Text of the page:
Modern poultry, especially meat producing poultry (bred for high growth rate and body weight), are particularly sensitive to heat stress due in part to higher normal body temperatures compared to mammals. Because heat production is a natural occurrence and because these animals have highly metabolically active tissue, poultry suffer from heat stress easily with some succumbing to spiraling hyperthermia due to the inability to regulate body temperature in extreme high temperatures.8 Therefore, much research has gone into finding a way to alleviate or combat heat stress in these animals. Some groups have used “thermal conditioning” which exposes embryos (pre-hatch) or neonates (during the first 4 d post hatch) to high heat conditions, with results showing greater resistance to heat stress and reduced body temperatures.9 Recently, autophagy, a “self-eating” cell survival pathway, has been applied to this condition. Zhou and colleagues studied heat stress in tomato plants and found that heat stress activates autophagy genes with accumulation of autophagosomes.10 Preliminary data from our laboratory (data not shown) in poultry suggests a similar mechanism, suggesting a new research avenue that uses the animals own cellular machinery for combating climate change in the agricultural industry.
Due to the complex nature of agricultural systems, there are many factors that need to be considered when assessing how climate change will affect global food production.11 Therefore, it becomes clear that heat stress is a very real issue and impacts a multi-billion dollar industry that could have significant impacts on global economies in the coming years. With new research aimed at preventing and alleviating issues of climate change, the agriculture sector is set for a surge of new ideas and methods to aid in a potential, eventual elimination of the issue of heat stress.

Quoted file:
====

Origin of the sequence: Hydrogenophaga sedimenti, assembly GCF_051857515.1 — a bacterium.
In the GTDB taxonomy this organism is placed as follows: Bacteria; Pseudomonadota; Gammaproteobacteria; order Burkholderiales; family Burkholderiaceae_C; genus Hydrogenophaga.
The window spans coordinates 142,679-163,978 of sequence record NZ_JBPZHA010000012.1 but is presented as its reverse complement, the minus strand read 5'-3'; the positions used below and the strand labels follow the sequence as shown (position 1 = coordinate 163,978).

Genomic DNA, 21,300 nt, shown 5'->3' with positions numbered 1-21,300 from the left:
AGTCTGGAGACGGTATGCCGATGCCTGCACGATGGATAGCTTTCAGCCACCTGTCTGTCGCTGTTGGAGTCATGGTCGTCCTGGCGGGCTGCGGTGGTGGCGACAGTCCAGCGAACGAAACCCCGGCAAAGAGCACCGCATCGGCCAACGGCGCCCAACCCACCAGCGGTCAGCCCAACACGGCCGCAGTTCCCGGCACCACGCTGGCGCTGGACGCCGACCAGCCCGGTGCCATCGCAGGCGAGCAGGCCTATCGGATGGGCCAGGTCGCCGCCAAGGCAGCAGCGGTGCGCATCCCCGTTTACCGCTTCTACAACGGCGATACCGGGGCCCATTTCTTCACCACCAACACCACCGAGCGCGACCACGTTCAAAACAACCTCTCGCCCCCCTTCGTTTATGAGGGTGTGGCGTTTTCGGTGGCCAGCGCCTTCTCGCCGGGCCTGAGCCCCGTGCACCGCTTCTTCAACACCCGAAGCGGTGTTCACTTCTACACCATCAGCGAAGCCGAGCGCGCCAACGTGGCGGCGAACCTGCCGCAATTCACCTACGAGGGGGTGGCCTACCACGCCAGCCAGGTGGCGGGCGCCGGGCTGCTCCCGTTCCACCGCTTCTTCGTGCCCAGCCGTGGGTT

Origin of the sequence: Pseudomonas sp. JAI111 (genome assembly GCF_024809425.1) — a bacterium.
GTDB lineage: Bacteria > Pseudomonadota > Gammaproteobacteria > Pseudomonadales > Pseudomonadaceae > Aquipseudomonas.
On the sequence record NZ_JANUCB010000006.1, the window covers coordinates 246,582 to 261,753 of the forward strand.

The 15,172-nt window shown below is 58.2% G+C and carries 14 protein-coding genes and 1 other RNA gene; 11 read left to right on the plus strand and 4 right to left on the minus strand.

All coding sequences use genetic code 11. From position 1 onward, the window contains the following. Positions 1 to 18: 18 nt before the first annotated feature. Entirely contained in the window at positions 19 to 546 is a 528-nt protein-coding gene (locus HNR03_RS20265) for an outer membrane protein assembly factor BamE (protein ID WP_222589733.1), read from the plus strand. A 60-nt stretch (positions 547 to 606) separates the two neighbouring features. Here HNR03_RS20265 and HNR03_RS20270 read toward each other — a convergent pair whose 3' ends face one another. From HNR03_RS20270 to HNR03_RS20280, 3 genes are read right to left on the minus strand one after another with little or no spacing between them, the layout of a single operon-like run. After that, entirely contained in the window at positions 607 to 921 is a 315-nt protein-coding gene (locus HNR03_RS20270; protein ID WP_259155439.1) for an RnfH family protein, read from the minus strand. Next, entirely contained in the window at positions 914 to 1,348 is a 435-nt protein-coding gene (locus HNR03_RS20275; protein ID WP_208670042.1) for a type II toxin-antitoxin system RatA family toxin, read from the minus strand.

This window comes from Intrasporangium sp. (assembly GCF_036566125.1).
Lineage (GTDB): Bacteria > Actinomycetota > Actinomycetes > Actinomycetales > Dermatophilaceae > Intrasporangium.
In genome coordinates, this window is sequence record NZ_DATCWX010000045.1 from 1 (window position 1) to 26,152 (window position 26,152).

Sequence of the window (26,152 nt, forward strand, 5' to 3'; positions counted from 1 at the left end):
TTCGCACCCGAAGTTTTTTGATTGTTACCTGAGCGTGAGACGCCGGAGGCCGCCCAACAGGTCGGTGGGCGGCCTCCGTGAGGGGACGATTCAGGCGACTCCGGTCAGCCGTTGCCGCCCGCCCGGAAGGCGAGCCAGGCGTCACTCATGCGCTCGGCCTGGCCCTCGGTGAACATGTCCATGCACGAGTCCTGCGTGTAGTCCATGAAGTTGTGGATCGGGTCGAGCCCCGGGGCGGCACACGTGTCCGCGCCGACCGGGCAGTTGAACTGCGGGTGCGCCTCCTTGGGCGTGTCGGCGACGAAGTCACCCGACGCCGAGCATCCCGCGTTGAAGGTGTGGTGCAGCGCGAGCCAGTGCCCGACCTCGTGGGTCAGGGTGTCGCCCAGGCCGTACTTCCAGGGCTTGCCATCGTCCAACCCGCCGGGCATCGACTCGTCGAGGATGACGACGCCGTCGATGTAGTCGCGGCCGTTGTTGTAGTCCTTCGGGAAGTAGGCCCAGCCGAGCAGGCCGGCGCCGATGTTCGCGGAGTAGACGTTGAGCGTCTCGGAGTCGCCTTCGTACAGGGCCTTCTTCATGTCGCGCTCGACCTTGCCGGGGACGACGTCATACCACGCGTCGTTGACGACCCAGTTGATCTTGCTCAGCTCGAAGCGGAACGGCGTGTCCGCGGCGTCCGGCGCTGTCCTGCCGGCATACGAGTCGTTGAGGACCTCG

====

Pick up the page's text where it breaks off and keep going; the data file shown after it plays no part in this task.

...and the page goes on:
CONFLICTS OF INTEREST

The authors declare that they have no conflicts of interest.

1. Environmental Protection Agency (EPA). Agriculture and food supply impacts & adaptation. Website: http://www3.epa.gov/climatechange/impacts/agriculture.html 2009; Accessed September 15, 2015.

2. Alexandratos N, Bruinsma J, Bödeker G, et al. Prospects for food, nutrition, agriculture and major commodity groups. Food and agriculture organization of the United Nations. Website: http://www.fao.org/economic/esa/esag/esag-home/en/ 2006; Accessed September 2015.

3. U.S. Census Bureau. The 2011 statistical abstract: international statistics. Website: https://www.census.gov/prod/2011pubs/11statab/pop.pdf 2011; Accessed September 2015.

4. USGCRP. Global climate change impacts in the United States. In: Karl TR, Melillo JM, Peterson TC, ed. United States global change research program. New York, NY, USA: Cambridge University Press; 2009.

5. Chichester LM, Mader TL. Heat stress – what you should know to make livestock shows a success. Website: http://www.ianrpubs.unl.edu/pages/publicationD.jsp?publicationId=1448n 2012; Accessed September 2015.

6. Bohmanova J, Misztal I, Cole JB. Temperature-humidity indices as indicators of milk production losses due to heat stress. J Dairy Sci. 2007; 90(4): 1947-1956. doi: 10.3168/jds.2006-513

7. Ajakaiye JJ, Perez-Bello A, Mollineda-Trujillo A. Impact of heat stress on egg quality in layer hens supplemented with lascorbic acid and dl- tocopherolacetate. Veterinarski ARHIV. 2011; 81(1): 119-132.

8. Bhadauria P, Kataria JM, Majumdar S, Bhanja SK, Divya, Kolluri G. Impact of hot climate on poultry production system-a review. J Poult Sci Tech. 2014; 2(4): 56-63.

9. DeBasilio V, Requena F, Leon A, Vilarino M, Picard M. Early age thermal conditioning immediately reduces body temperature of broiler chicks in a tropical environment. Poult Sci. 2003; 82:1235-1241. doi: 10.1093/ps/82.8.1235

10. Zhou J, Wang J, Yu JQ, Chen Z. Role and regulation of autophagy in heat stress responses of tomato plants. Front Plant Sci. 2014; 5: 174. doi: 10.3389/fpls.2014.00174

11. Nova. Feeding a hot, hungry world. Website: http://www.nova.org.au/earth-environment/feeding-hot-hungry-world 2010; Accessed August 2015.